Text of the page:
Proof. The tail σ-field (C), being a sub-a-field of (B) (Xn+1, Xn+2, ...), is independent of (B) (X1, ..., Xn). Since this is true for every n, also (C) is independent of (B) (X1, X2, ...), which includes (C). Hence (C) is independent of itself. Thus, for any event A in (C),

P(A) = P(A [intersection] A) = P(A) • P(A),

and therefore P(A) = 0 or 1.

Corollary. Let Xn be a sequence of independent r.v.'s. Then Xn converges a.s. or diverges a.s., and similarly for the sum [summation over n] Xn.

Two sequences Xn and Yn defined on the same probability space are called tail equivalent if they differ a.s. only by a finite number of terms. If [summation over n] P (Xn ≠ Yn) < ∞, then the sequences are tail equivalent (Borel-Cantelli theorem I). In this case the [summation] Xn and [summation] Yn are convergence equivalent, i.e., the sets on which they converge differ by a set of measure 0. Thus, so far as questions of convergence are concerned, these series can be used interchangably.


1.4. Law of large numbers.

We begin with two estimates of probabilities in terms of moments.

i) Tchebichev inequality. Let g(x) be an even non negative function which is positive and non-decreasing on (0, ∞). Then for any positive [member of], we have

[MATHEMATICAL EXPRESSION NOT REPRODUCIBLE IN ASCII]

ii) Kolmogrov inequality. Let Xn be a sequence of independent r.v.'s with finite means.Set Sn = [n.summation over 1] Xn, for any positive [member of], we have

[MATHEMATICAL EXPRESSION NOT REPRODUCIBLE IN ASCII],

where V denotes the variance.

Tchebichev inequality follows from the elementary computation

[MATHEMATICAL EXPRESSION NOT REPRODUCIBLE IN ASCII].

Kolmogorov inequality is more subtle. To prove it, we assume that E(Xk) = 0 for all k and we set

[MATHEMATICAL EXPRESSION NOT REPRODUCIBLE IN ASCII].

Then we have

Bk = Ak-1 - Ak, and

Acn = [n.summation over (k=1)] Bk (direct sum).

Consider the integral

[MATHEMATICAL EXPRESSION NOT REPRODUCIBLE IN ASCII]

(The crucial third step uses the independence of [MATHEMATICAL EXPRESSION NOT REPRODUCIBLE IN ASCII] and Sn - Sk.)

Summing over k = 1,2, ..., n, we have

[MATHEMATICAL EXPRESSION NOT REPRODUCIBLE IN ASCII].

Suppose that the Xn are independent and identically distributed with finite variance. Then Tchebichev inequality gives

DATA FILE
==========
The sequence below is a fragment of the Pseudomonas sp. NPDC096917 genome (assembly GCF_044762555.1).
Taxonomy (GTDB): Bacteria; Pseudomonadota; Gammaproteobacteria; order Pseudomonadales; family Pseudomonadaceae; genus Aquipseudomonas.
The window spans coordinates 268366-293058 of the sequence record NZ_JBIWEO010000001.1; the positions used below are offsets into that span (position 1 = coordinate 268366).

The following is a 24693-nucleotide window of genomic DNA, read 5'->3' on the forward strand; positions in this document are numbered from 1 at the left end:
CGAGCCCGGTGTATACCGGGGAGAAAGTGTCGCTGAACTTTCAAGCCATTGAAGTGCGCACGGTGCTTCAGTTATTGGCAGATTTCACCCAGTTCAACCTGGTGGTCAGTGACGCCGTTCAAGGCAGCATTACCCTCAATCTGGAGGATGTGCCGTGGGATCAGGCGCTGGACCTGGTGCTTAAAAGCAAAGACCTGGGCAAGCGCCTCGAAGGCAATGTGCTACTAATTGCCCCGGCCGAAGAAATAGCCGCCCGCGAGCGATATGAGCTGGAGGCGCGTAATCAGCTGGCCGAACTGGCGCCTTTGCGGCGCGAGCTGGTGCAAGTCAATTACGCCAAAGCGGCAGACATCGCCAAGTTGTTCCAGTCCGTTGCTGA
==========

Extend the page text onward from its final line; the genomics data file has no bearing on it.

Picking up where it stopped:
[MATHEMATICAL EXPRESSION NOT REPRODUCIBLE IN ASCII],

where m is the mean of Xn. Kolmogorov inequality yields the following stronger result:


Theorem 1.3- If the r.v.'s Xn are independent and have finite variances, then [MATHEMATICAL EXPRESSION NOT REPRODUCIBLE IN ASCII] with increasing positive bn implies that

[MATHEMATICAL EXPRESSION NOT REPRODUCIBLE IN ASCII].

In particular we have the following classical form of the strong law of large numbers.

Corollary. If the independent r.v.'s Xn are identically distributed with finite mean m and finite variance, then

[MATHEMATICAL EXPRESSION NOT REPRODUCIBLE IN ASCII].

The corollary is still true if we drop the assumption of Finite variance, but an additional argument is required.


§.2. Brownian motion.

First we shall define a standard Brownian motion and give one possible construction for it. Then we shall see that Brownian motion determines a measure on function space.


2.1. Definition of Brownian motion

A system of is called r.v.'s B (t, ω), ω [member of] Ω, 0 ≤ t < ∞, is called a standard Brownian motion if it satisfies the following conditions:

i) The system {B (t); 0 ≤ t < ∞} is Gaussian

ii) B (0) = 0, a.s.

iii) The probability distribution of B(t) - B(s) is N (0, [absolute value of t - s]).

From iii) it follows that E (B (t)) for every t.

Also for u < s < t, the relation

[MATHEMATICAL EXPRESSION NOT REPRODUCIBLE IN ASCII]

Together with condition iii) shows that B(t) - B(s) and B(s) - B(u) are independent. Thus E(B(t) B(s)) = min (t,s). Similarly, it can be shown that {B(t1+1) - B (ti); t1< t2< ... < tn} is a system of independent Gaussian r.v.'s and therefore

(1) B(t) - B(s) with s < t is independent of the system (B(u); u ≤ s). In other words, B(t) is an additive stochastic process.


Remarks. Property (l) suggests that d/dt X(t), if it exists in a suitable sense, is a system of independent r.v.'s. We will discuss this in §.5.


The conditions i), ii), iii) determine the probability distribution of (B(t1), ..., B(tn)) for any finite subset (t1, ..., tn) of [0,∞). The system of these distributions satisfies the necessary consistency conditions for the Kolmogorov extension theorem; this assures the existence of a standard Brownian motion with Ω = R[0, ∞). However we prefer to give a direct construction in order to clarify certain important properties.


(Continues...)

Excerpted from Stationary Stochastic Processes by Takeyuki Hida. Copyright © 1970 Princeton University Press. Excerpted by permission of Princeton University Press and University of Tokyo Press.
All rights reserved. No part of this excerpt may be reproduced or reprinted without permission in writing from the publisher.
Excerpts are provided by Dial-A-Book Inc. solely for the personal use of visitors to this web site.

Table of Contents

  • Frontmatter, pg. i
  • Preface, pg. iii
  • Contents, pg. iv
  • 0. Introduction, pg. 1
  • 1. Background, pg. 3
  • 2. Brownian motion, pg. 14
  • 3. Additive processes, pg. 31
  • 4. Stationary processes, pg. 62
  • 5. Gaussian processes, pg. 86
  • 6. Hilbert space(L2) arising from white noise, pg. 94
  • 7. FLow of the Brownian motion., pg. 106
  • 8. Infinite dimensional rotation group, pg. 113
  • 9. Fourier Analysis on (L2 ) , motion group and Laplacian, pg. 120
  • 10. Applications, pg. 135
  • 11. Generalized White Noise, pg. 147
  • Appendix, pg. 163